President Trump announced on Wednesday he will overhaul the 50-year-old National Environmental Policy Act, weakening it so federal infrastructure projects can be pushed through faster.
Under the law, federal agencies must consider the environmental impact of a project before it is approved, with the public and interest groups allowed to comment. Trump's new regulations limit the review time so permits for projects like power plants, pipelines, and freeways can be issued quickly, The New York Times reports. Speaking in Atlanta, Trump said there are "mountains and mountains of red tape" that block infrastructure projects, and "all of that ends today."
The oil and gas industry, construction companies, and Republican lawmakers have all decried the federal permitting process, saying it takes too long and is used by environmentalists to block projects. Two people with knowledge of the matter told the Times Trump's changes include implementing a two-year time limit for all environmental studies and eliminating the need for agencies to look at a project's indirect effects on the environment.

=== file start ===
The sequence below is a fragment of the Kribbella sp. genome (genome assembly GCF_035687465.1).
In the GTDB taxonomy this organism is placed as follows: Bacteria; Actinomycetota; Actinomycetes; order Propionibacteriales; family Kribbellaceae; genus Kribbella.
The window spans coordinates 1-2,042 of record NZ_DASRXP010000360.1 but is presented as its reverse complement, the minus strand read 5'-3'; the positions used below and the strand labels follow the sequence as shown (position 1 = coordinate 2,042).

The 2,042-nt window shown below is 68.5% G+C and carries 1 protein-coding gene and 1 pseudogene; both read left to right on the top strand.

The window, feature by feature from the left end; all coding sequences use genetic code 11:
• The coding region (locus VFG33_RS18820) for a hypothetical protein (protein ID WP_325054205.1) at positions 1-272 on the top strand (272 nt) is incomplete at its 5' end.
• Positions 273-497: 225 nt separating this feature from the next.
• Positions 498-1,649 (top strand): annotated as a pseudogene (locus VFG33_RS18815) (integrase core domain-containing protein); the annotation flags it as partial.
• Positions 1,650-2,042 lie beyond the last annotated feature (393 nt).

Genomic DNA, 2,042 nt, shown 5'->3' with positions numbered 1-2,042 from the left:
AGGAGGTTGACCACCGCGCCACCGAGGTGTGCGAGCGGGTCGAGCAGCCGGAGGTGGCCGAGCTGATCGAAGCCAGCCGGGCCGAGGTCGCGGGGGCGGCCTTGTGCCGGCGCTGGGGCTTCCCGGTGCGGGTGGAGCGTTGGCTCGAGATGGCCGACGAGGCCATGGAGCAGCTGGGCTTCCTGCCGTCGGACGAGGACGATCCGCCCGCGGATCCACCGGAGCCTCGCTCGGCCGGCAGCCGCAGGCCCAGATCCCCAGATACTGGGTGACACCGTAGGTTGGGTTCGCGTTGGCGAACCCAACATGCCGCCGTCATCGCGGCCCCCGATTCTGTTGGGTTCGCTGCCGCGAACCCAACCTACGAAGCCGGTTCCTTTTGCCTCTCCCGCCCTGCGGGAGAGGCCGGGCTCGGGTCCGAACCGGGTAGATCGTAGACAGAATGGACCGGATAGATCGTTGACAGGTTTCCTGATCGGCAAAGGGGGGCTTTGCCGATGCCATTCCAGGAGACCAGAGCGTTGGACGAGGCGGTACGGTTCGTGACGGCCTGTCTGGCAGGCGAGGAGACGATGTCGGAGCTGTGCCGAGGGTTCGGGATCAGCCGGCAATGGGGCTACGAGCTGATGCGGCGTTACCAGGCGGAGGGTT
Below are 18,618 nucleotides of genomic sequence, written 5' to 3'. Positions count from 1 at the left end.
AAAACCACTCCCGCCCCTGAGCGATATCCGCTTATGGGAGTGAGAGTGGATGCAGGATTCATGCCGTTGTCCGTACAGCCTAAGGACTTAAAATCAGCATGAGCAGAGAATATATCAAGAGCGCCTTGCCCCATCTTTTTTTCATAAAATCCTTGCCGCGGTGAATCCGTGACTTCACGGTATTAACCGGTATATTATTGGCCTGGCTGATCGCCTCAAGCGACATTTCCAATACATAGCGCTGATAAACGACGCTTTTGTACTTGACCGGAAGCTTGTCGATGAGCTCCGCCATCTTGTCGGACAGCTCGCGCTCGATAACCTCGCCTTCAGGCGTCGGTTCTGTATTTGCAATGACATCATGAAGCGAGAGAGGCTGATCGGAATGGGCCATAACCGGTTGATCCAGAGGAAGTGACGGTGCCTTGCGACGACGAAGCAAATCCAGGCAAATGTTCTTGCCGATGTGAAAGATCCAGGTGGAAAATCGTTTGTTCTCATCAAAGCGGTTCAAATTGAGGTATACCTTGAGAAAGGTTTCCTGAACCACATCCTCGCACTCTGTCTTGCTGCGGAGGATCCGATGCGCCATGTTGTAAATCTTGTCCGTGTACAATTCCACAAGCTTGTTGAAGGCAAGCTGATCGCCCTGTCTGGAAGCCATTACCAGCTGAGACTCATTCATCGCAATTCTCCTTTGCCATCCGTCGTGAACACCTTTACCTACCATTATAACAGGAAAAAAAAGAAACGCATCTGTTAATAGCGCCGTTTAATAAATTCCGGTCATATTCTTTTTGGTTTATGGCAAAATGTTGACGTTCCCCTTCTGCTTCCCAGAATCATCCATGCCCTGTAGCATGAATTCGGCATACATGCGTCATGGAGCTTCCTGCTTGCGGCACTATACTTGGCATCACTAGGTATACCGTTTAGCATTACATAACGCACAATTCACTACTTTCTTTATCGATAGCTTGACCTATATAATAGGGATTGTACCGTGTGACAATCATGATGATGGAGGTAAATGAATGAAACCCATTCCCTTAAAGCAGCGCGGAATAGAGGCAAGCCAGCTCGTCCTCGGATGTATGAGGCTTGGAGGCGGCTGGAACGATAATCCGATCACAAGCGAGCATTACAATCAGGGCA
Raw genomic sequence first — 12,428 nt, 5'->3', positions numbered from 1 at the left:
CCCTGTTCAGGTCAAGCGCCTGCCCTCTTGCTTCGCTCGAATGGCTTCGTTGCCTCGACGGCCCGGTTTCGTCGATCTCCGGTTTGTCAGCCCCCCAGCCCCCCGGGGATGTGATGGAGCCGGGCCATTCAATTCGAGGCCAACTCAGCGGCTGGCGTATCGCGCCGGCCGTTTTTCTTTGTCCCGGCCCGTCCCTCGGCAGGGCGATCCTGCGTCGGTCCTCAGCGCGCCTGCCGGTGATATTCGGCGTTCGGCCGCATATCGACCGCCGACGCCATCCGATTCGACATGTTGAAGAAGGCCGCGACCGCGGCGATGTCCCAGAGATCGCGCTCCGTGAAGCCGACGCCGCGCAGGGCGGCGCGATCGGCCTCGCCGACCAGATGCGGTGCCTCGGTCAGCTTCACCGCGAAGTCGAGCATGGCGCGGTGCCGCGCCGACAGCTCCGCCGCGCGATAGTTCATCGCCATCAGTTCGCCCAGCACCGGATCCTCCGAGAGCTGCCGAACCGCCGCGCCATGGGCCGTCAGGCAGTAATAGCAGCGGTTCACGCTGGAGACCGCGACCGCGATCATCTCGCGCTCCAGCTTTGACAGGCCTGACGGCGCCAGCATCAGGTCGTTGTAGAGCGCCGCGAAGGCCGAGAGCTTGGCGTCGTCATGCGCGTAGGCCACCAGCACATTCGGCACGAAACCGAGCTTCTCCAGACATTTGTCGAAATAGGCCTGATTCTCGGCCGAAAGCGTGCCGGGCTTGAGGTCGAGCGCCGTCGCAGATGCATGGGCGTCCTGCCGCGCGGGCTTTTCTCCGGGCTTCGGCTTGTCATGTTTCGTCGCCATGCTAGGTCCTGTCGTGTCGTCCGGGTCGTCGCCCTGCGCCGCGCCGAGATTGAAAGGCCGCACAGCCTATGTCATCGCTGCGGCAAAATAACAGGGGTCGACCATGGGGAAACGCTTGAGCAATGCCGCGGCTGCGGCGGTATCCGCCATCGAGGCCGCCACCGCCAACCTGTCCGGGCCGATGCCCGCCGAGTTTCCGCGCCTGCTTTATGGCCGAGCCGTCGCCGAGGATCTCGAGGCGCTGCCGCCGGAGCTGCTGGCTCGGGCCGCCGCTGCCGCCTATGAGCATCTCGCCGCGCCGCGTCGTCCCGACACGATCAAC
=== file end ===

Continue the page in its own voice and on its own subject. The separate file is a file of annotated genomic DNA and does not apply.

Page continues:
Brett Hartl, government affairs director for the Center for Biological Diversity, told the Times this "may be the single biggest giveaway to polluters in the past 40 years," and the Trump administration is "turning back the clock to when rivers caught fire, our air was unbreathable, and our most beloved wildlife was spiraling toward extinction."
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